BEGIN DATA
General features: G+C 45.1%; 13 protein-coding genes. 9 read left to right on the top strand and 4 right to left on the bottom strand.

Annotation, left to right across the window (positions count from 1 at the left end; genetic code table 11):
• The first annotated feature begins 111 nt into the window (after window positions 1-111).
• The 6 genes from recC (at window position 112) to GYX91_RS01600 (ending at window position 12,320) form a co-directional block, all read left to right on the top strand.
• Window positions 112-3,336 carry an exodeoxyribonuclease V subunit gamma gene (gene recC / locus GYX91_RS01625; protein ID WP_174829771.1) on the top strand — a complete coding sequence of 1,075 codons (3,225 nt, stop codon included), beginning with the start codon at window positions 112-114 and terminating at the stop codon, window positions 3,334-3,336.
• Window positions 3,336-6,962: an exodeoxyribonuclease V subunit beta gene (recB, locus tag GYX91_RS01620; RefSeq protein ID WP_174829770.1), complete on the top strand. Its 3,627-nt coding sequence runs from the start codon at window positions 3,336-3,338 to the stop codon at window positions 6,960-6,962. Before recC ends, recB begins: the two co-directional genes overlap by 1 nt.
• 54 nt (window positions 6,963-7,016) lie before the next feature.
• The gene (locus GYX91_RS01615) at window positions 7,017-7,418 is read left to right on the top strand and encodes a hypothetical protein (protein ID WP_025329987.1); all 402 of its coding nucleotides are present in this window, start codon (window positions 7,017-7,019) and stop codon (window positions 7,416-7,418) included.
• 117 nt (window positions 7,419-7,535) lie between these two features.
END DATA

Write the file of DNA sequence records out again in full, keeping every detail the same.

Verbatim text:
General features: G+C 45.1%; 13 protein-coding genes. 9 read left to right on the top strand and 4 right to left on the bottom strand.

Annotation, left to right across the window (positions count from 1 at the left end; genetic code table 11):
• The first annotated feature begins 111 nt into the window (after window positions 1-111).
• The 6 genes from recC (at window position 112) to GYX91_RS01600 (ending at window position 12,320) form a co-directional block, all read left to right on the top strand.
• Window positions 112-3,336 carry an exodeoxyribonuclease V subunit gamma gene (gene recC / locus GYX91_RS01625; protein ID WP_174829771.1) on the top strand — a complete coding sequence of 1,075 codons (3,225 nt, stop codon included), beginning with the start codon at window positions 112-114 and terminating at the stop codon, window positions 3,334-3,336.
• Window positions 3,336-6,962: an exodeoxyribonuclease V subunit beta gene (recB, locus tag GYX91_RS01620; RefSeq protein ID WP_174829770.1), complete on the top strand. Its 3,627-nt coding sequence runs from the start codon at window positions 3,336-3,338 to the stop codon at window positions 6,960-6,962. Before recC ends, recB begins: the two co-directional genes overlap by 1 nt.
• 54 nt (window positions 6,963-7,016) lie before the next feature.
• The gene (locus GYX91_RS01615) at window positions 7,017-7,418 is read left to right on the top strand and encodes a hypothetical protein (protein ID WP_025329987.1); all 402 of its coding nucleotides are present in this window, start codon (window positions 7,017-7,019) and stop codon (window positions 7,416-7,418) included.
• 117 nt (window positions 7,419-7,535) lie between these two features.